P.O.Box 1000, 850, route de la Mer
Mont-Joli, Québec
G5H 3Z4
E-mail : especesperilqc@dfo-mpo.gc.ca
Fax: 418-775-0542
Toll-free: 1-877-775-0848

Please submit comments by March 31, 2009

THANK YOU!

Consultation on the Harbour Seal of the Lacs des Loups Marins

Questionnaire

In what capacity are you completing this questionnaire?

☐ Individual

☐ Individual, member of an aboriginal people, please specify (optional):

________________________________________________________

☐ Representative of an organization or company (please specify): ________________________________________________________

☐ Other (please specify):

________________________________________________________

Your name (optional): _____________________________________

Where do you live (if individual)? / Or, what territory does your organization or company cover?

☐ Province of Québec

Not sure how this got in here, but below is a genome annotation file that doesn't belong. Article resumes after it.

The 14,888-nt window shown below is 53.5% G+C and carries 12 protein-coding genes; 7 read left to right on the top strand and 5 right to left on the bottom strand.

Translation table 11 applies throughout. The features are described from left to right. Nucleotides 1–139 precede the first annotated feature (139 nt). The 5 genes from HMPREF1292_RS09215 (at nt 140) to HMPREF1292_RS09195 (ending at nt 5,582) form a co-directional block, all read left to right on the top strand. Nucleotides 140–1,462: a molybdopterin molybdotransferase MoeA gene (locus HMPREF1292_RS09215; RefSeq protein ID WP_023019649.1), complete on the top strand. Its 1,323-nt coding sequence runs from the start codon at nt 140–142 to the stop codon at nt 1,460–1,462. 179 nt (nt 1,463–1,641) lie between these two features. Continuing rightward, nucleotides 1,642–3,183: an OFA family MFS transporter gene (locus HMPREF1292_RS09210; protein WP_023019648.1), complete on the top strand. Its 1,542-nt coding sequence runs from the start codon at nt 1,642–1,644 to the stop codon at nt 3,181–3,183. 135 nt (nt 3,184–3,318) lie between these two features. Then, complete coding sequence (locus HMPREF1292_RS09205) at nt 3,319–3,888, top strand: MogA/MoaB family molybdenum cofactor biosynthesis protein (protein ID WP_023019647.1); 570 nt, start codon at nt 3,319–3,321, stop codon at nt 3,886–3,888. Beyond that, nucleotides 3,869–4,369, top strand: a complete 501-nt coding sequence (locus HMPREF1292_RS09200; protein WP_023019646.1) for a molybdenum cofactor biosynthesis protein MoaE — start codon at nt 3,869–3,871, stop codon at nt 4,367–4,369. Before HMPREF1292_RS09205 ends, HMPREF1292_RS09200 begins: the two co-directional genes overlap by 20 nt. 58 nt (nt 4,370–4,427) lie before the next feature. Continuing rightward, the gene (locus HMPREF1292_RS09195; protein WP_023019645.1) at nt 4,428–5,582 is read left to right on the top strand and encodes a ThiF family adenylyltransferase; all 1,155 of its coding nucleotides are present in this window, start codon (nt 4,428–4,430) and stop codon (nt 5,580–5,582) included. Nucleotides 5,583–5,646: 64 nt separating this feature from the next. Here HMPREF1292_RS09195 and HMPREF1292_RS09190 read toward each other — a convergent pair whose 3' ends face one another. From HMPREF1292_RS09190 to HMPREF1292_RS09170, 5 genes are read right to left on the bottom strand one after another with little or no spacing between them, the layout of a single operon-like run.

☐ Region or locality of Northern Québec / Nunavik

☐ Outside Québec, specify: _________________

☐ Other (please specify): _____________________

Which sectors do you represent? Check all that apply.

☐ Aboriginal Affairs

☐ Agriculture, Forestry

☐ Hunting, Fishing and Trapping

☐ Commerce

☐ Construction

☐ Hydroelectric or Wind Energy – exploration, production, transportation

☐ Mines, Oil and Gas – exploration, exploitation, transportation

☐ Non-profit Organization - environmental, sustainable development

☐ Non-profit Organization – economic, social and community development

☐ Commercial Fishing

☐ Service Sector – public administration, health and social welfare

☐ Service Sector – tourism, culture

☐ Service Sector – transportation and communications

☐ Other (please specify) :

______________________________

 

How familiar are you with the Species at Risk Act?

☐ I am not familiar with the Act

☐ I know this Act well

☐ I have heard about this Act in the media

☐ I have gathered some information on this Act (pamphlets,websites,consultation workbooks, etc.)